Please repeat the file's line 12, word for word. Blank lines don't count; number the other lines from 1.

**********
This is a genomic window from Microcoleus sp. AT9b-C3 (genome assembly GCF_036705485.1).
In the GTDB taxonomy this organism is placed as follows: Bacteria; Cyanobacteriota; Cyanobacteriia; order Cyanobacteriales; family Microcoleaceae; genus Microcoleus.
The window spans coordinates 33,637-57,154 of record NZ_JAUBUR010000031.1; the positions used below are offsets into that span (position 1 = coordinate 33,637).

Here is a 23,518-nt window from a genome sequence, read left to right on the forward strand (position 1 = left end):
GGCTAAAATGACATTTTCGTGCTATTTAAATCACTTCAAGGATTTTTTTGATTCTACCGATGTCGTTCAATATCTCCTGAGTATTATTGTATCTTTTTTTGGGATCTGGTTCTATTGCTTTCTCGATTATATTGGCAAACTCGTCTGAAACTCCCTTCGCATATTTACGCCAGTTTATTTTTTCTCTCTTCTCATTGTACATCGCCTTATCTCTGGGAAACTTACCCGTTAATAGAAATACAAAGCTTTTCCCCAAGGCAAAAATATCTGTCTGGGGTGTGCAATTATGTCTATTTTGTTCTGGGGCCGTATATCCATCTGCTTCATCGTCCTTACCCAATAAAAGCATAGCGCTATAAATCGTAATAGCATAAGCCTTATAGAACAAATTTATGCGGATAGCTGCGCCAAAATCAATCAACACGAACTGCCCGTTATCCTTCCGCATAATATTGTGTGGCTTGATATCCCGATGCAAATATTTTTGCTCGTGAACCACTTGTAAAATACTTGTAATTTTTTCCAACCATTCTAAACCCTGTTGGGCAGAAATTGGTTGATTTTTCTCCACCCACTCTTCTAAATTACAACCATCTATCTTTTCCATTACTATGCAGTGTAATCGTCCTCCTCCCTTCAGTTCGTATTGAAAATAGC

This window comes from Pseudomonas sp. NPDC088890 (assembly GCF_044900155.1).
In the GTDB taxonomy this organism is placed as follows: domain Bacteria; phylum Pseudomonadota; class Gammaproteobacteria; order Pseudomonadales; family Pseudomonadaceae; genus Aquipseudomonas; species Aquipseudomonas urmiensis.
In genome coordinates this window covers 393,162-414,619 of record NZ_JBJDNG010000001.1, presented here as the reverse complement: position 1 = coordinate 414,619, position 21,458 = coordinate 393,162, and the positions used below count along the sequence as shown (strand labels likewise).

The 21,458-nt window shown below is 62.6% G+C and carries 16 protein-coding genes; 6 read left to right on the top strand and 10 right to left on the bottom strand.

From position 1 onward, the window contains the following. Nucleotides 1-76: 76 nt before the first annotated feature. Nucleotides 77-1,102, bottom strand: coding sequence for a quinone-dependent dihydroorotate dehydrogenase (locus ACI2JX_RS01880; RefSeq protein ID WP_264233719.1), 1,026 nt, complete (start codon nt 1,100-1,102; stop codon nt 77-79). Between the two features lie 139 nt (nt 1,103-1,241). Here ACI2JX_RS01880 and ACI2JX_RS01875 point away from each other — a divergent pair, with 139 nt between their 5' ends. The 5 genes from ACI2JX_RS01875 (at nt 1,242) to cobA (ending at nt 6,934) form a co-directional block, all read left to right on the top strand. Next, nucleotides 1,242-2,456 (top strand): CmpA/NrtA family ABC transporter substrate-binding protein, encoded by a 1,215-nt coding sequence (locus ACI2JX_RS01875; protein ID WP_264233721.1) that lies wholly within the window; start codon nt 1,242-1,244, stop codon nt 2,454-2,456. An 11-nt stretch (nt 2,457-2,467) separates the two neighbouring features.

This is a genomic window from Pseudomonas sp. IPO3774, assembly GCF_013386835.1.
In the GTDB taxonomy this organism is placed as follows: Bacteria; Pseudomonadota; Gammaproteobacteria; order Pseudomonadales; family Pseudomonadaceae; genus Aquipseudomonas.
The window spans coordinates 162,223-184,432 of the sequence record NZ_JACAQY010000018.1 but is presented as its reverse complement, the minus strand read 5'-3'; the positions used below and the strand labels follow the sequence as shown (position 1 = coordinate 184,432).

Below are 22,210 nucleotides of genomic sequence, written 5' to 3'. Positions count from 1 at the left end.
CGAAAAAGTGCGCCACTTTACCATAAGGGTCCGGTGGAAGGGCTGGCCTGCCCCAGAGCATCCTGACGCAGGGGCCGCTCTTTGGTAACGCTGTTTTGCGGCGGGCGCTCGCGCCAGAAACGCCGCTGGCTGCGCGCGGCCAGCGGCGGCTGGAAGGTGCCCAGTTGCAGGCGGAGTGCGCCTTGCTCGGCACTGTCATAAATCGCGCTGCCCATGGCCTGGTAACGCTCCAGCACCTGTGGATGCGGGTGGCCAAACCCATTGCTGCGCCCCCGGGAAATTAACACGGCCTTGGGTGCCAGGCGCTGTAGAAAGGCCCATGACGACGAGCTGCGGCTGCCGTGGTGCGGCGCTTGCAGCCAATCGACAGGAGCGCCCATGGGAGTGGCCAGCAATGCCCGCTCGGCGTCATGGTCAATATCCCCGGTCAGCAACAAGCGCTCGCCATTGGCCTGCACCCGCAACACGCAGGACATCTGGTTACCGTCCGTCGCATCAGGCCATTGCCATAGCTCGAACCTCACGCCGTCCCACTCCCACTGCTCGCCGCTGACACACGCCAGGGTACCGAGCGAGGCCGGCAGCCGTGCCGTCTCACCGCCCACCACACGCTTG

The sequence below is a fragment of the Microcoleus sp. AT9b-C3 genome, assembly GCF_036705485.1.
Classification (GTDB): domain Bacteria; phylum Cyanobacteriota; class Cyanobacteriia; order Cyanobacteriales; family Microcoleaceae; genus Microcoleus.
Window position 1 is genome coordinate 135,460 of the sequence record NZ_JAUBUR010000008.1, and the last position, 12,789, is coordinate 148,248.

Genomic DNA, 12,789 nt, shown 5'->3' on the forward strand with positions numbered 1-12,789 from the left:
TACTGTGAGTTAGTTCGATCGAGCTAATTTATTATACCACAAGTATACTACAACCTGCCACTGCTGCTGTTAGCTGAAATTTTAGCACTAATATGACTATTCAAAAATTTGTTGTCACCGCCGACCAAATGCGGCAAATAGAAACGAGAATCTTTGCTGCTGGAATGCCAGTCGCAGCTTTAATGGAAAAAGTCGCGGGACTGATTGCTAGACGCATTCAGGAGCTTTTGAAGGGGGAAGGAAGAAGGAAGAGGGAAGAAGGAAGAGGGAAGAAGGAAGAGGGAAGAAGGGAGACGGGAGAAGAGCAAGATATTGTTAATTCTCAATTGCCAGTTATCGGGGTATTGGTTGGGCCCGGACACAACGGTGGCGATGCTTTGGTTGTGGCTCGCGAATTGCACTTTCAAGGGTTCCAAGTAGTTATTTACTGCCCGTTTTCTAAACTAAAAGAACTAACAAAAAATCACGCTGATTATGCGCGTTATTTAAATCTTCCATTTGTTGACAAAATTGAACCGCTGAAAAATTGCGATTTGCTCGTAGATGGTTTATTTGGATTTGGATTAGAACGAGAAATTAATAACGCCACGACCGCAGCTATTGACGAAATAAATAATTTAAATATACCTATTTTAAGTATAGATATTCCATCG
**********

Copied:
In the GTDB taxonomy this organism is placed as follows: Bacteria; Pseudomonadota; Gammaproteobacteria; order Pseudomonadales; family Pseudomonadaceae; genus Aquipseudomonas.